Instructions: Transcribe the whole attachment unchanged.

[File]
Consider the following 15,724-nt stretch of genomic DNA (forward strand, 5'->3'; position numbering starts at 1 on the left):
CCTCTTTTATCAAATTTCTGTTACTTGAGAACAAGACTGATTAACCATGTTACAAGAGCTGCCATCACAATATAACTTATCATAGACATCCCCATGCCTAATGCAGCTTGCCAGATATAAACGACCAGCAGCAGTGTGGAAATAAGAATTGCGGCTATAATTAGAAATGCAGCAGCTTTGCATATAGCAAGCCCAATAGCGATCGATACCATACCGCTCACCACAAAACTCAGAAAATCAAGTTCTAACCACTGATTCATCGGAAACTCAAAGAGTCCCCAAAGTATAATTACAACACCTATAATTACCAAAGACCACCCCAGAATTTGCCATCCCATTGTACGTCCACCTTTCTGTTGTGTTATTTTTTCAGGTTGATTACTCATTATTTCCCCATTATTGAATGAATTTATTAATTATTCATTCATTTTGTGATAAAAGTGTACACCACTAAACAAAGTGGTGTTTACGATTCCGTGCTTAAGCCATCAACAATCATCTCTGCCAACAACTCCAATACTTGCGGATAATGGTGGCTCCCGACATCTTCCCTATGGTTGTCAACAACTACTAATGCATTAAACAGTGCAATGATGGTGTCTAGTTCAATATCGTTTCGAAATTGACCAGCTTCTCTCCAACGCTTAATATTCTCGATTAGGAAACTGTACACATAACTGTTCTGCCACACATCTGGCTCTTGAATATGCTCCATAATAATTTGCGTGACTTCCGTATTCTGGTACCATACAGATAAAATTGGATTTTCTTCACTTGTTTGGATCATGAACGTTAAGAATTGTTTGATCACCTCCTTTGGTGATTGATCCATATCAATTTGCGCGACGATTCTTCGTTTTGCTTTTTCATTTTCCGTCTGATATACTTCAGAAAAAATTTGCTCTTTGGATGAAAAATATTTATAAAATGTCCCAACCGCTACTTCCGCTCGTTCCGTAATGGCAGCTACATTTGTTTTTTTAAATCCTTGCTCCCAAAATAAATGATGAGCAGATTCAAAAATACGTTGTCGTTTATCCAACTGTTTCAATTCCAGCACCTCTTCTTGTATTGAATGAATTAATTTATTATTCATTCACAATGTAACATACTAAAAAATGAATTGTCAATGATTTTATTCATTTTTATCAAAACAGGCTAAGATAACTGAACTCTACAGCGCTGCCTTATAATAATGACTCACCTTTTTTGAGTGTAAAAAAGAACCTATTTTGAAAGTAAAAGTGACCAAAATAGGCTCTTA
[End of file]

Consider the following 15,724-nt stretch of genomic DNA (forward strand, 5'->3'; position numbering starts at 1 on the left):
CCTCTTTTATCAAATTTCTGTTACTTGAGAACAAGACTGATTAACCATGTTACAAGAGCTGCCATCACAATATAACTTATCATAGACATCCCCATGCCTAATGCAGCTTGCCAGATATAAACGACCAGCAGCAGTGTGGAAATAAGAATTGCGGCTATAATTAGAAATGCAGCAGCTTTGCATATAGCAAGCCCAATAGCGATCGATACCATACCGCTCACCACAAAACTCAGAAAATCAAGTTCTAACCACTGATTCATCGGAAACTCAAAGAGTCCCCAAAGTATAATTACAACACCTATAATTACCAAAGACCACCCCAGAATTTGCCATCCCATTGTACGTCCACCTTTCTGTTGTGTTATTTTTTCAGGTTGATTACTCATTATTTCCCCATTATTGAATGAATTTATTAATTATTCATTCATTTTGTGATAAAAGTGTACACCACTAAACAAAGTGGTGTTTACGATTCCGTGCTTAAGCCATCAACAATCATCTCTGCCAACAACTCCAATACTTGCGGATAATGGTGGCTCCCGACATCTTCCCTATGGTTGTCAACAACTACTAATGCATTAAACAGTGCAATGATGGTGTCTAGTTCAATATCGTTTCGAAATTGACCAGCTTCTCTCCAACGCTTAATATTCTCGATTAGGAAACTGTACACATAACTGTTCTGCCACACATCTGGCTCTTGAATATGCTCCATAATAATTTGCGTGACTTCCGTATTCTGGTACCATACAGATAAAATTGGATTTTCTTCACTTGTTTGGATCATGAACGTTAAGAATTGTTTGATCACCTCCTTTGGTGATTGATCCATATCAATTTGCGCGACGATTCTTCGTTTTGCTTTTTCATTTTCCGTCTGATATACTTCAGAAAAAATTTGCTCTTTGGATGAAAAATATTTATAAAATGTCCCAACCGCTACTTCCGCTCGTTCCGTAATGGCAGCTACATTTGTTTTTTTAAATCCTTGCTCCCAAAATAAATGATGAGCAGATTCAAAAATACGTTGTCGTTTATCCAACTGTTTCAATTCCAGCACCTCTTCTTGTATTGAATGAATTAATTTATTATTCATTCACAATGTAACATACTAAAAAATGAATTGTCAATGATTTTATTCATTTTTATCAAAACAGGCTAAGATAACTGAACTCTACAGCGCTGCCTTATAATAATGACTCACCTTTTTTGAGTGTAAAAAAGAACCTATTTTGAAAGTAAAAGTGACCAAAATAGGCTCTTA